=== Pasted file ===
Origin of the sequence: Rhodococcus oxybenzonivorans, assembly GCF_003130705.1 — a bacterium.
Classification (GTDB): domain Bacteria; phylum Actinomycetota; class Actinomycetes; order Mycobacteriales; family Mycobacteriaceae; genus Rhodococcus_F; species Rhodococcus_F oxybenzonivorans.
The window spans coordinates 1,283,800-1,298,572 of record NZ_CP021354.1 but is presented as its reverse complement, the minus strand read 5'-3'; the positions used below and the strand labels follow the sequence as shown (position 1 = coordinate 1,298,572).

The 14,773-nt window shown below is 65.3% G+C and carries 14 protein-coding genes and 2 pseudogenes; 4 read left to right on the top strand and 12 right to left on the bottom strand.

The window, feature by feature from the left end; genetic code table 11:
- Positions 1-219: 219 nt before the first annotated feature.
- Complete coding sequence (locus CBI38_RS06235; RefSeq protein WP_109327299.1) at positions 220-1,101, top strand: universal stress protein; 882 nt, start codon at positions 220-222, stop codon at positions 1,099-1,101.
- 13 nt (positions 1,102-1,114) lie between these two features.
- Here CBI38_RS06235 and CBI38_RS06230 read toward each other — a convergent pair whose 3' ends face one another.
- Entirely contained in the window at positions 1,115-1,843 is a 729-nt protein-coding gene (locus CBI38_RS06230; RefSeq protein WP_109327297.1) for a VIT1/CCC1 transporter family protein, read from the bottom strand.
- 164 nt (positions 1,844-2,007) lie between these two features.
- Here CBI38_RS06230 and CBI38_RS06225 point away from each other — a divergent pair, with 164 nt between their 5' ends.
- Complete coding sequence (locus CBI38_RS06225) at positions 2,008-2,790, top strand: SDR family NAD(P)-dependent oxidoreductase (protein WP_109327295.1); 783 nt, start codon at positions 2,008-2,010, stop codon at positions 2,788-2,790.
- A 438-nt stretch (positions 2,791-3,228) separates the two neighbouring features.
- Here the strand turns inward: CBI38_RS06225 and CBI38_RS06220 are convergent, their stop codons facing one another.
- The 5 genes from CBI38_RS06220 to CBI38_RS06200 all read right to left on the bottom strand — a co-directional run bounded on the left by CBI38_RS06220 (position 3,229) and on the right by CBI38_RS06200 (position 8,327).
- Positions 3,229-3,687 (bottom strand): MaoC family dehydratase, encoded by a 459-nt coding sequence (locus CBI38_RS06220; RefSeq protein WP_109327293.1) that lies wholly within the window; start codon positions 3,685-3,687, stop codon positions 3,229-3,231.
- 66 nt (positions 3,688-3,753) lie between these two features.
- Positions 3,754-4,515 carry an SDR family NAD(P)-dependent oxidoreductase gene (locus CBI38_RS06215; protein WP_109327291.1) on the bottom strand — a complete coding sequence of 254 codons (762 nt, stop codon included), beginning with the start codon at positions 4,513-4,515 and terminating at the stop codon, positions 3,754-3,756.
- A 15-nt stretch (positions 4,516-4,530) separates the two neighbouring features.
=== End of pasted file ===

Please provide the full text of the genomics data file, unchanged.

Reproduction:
Origin of the sequence: Rhodococcus oxybenzonivorans, assembly GCF_003130705.1 — a bacterium.
Classification (GTDB): domain Bacteria; phylum Actinomycetota; class Actinomycetes; order Mycobacteriales; family Mycobacteriaceae; genus Rhodococcus_F; species Rhodococcus_F oxybenzonivorans.
The window spans coordinates 1,283,800-1,298,572 of record NZ_CP021354.1 but is presented as its reverse complement, the minus strand read 5'-3'; the positions used below and the strand labels follow the sequence as shown (position 1 = coordinate 1,298,572).

The 14,773-nt window shown below is 65.3% G+C and carries 14 protein-coding genes and 2 pseudogenes; 4 read left to right on the top strand and 12 right to left on the bottom strand.

The window, feature by feature from the left end; genetic code table 11:
- Positions 1-219: 219 nt before the first annotated feature.
- Complete coding sequence (locus CBI38_RS06235; RefSeq protein WP_109327299.1) at positions 220-1,101, top strand: universal stress protein; 882 nt, start codon at positions 220-222, stop codon at positions 1,099-1,101.
- 13 nt (positions 1,102-1,114) lie between these two features.
- Here CBI38_RS06235 and CBI38_RS06230 read toward each other — a convergent pair whose 3' ends face one another.
- Entirely contained in the window at positions 1,115-1,843 is a 729-nt protein-coding gene (locus CBI38_RS06230; RefSeq protein WP_109327297.1) for a VIT1/CCC1 transporter family protein, read from the bottom strand.
- 164 nt (positions 1,844-2,007) lie between these two features.
- Here CBI38_RS06230 and CBI38_RS06225 point away from each other — a divergent pair, with 164 nt between their 5' ends.
- Complete coding sequence (locus CBI38_RS06225) at positions 2,008-2,790, top strand: SDR family NAD(P)-dependent oxidoreductase (protein WP_109327295.1); 783 nt, start codon at positions 2,008-2,010, stop codon at positions 2,788-2,790.
- A 438-nt stretch (positions 2,791-3,228) separates the two neighbouring features.
- Here the strand turns inward: CBI38_RS06225 and CBI38_RS06220 are convergent, their stop codons facing one another.
- The 5 genes from CBI38_RS06220 to CBI38_RS06200 all read right to left on the bottom strand — a co-directional run bounded on the left by CBI38_RS06220 (position 3,229) and on the right by CBI38_RS06200 (position 8,327).
- Positions 3,229-3,687 (bottom strand): MaoC family dehydratase, encoded by a 459-nt coding sequence (locus CBI38_RS06220; RefSeq protein WP_109327293.1) that lies wholly within the window; start codon positions 3,685-3,687, stop codon positions 3,229-3,231.
- 66 nt (positions 3,688-3,753) lie between these two features.
- Positions 3,754-4,515 carry an SDR family NAD(P)-dependent oxidoreductase gene (locus CBI38_RS06215; protein WP_109327291.1) on the bottom strand — a complete coding sequence of 254 codons (762 nt, stop codon included), beginning with the start codon at positions 4,513-4,515 and terminating at the stop codon, positions 3,754-3,756.
- A 15-nt stretch (positions 4,516-4,530) separates the two neighbouring features.